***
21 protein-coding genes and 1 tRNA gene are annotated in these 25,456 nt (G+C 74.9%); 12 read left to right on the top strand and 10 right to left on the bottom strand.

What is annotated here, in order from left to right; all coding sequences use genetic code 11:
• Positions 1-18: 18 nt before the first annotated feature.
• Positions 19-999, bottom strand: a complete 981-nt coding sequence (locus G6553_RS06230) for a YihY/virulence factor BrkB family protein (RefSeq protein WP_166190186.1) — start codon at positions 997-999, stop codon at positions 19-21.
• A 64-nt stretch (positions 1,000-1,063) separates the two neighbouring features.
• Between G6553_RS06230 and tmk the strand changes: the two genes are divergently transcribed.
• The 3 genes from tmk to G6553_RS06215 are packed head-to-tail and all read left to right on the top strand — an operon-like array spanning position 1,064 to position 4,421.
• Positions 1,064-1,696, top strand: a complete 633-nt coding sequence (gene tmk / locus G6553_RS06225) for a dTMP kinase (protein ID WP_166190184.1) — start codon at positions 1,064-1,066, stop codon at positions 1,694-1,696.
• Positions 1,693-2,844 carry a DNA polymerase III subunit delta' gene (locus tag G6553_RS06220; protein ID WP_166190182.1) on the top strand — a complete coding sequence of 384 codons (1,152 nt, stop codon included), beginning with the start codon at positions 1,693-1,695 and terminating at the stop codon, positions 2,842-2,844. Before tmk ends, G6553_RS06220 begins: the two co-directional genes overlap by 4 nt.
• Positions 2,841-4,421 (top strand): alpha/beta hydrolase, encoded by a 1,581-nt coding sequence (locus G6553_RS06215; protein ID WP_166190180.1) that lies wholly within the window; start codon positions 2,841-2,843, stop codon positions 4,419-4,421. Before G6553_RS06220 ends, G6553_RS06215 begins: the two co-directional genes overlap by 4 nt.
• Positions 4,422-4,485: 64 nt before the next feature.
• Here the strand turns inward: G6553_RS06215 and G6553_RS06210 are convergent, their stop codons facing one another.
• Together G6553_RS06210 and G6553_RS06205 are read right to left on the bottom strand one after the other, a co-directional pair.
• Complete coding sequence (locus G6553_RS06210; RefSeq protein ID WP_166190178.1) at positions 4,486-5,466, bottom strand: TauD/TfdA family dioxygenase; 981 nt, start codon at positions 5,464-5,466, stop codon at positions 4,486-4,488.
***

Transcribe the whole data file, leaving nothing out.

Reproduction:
21 protein-coding genes and 1 tRNA gene are annotated in these 25,456 nt (G+C 74.9%); 12 read left to right on the top strand and 10 right to left on the bottom strand.

What is annotated here, in order from left to right; all coding sequences use genetic code 11:
• Positions 1-18: 18 nt before the first annotated feature.
• Positions 19-999, bottom strand: a complete 981-nt coding sequence (locus G6553_RS06230) for a YihY/virulence factor BrkB family protein (RefSeq protein WP_166190186.1) — start codon at positions 997-999, stop codon at positions 19-21.
• A 64-nt stretch (positions 1,000-1,063) separates the two neighbouring features.
• Between G6553_RS06230 and tmk the strand changes: the two genes are divergently transcribed.
• The 3 genes from tmk to G6553_RS06215 are packed head-to-tail and all read left to right on the top strand — an operon-like array spanning position 1,064 to position 4,421.
• Positions 1,064-1,696, top strand: a complete 633-nt coding sequence (gene tmk / locus G6553_RS06225) for a dTMP kinase (protein ID WP_166190184.1) — start codon at positions 1,064-1,066, stop codon at positions 1,694-1,696.
• Positions 1,693-2,844 carry a DNA polymerase III subunit delta' gene (locus tag G6553_RS06220; protein ID WP_166190182.1) on the top strand — a complete coding sequence of 384 codons (1,152 nt, stop codon included), beginning with the start codon at positions 1,693-1,695 and terminating at the stop codon, positions 2,842-2,844. Before tmk ends, G6553_RS06220 begins: the two co-directional genes overlap by 4 nt.
• Positions 2,841-4,421 (top strand): alpha/beta hydrolase, encoded by a 1,581-nt coding sequence (locus G6553_RS06215; protein ID WP_166190180.1) that lies wholly within the window; start codon positions 2,841-2,843, stop codon positions 4,419-4,421. Before G6553_RS06220 ends, G6553_RS06215 begins: the two co-directional genes overlap by 4 nt.
• Positions 4,422-4,485: 64 nt before the next feature.
• Here the strand turns inward: G6553_RS06215 and G6553_RS06210 are convergent, their stop codons facing one another.
• Together G6553_RS06210 and G6553_RS06205 are read right to left on the bottom strand one after the other, a co-directional pair.
• Complete coding sequence (locus G6553_RS06210; RefSeq protein ID WP_166190178.1) at positions 4,486-5,466, bottom strand: TauD/TfdA family dioxygenase; 981 nt, start codon at positions 5,464-5,466, stop codon at positions 4,486-4,488.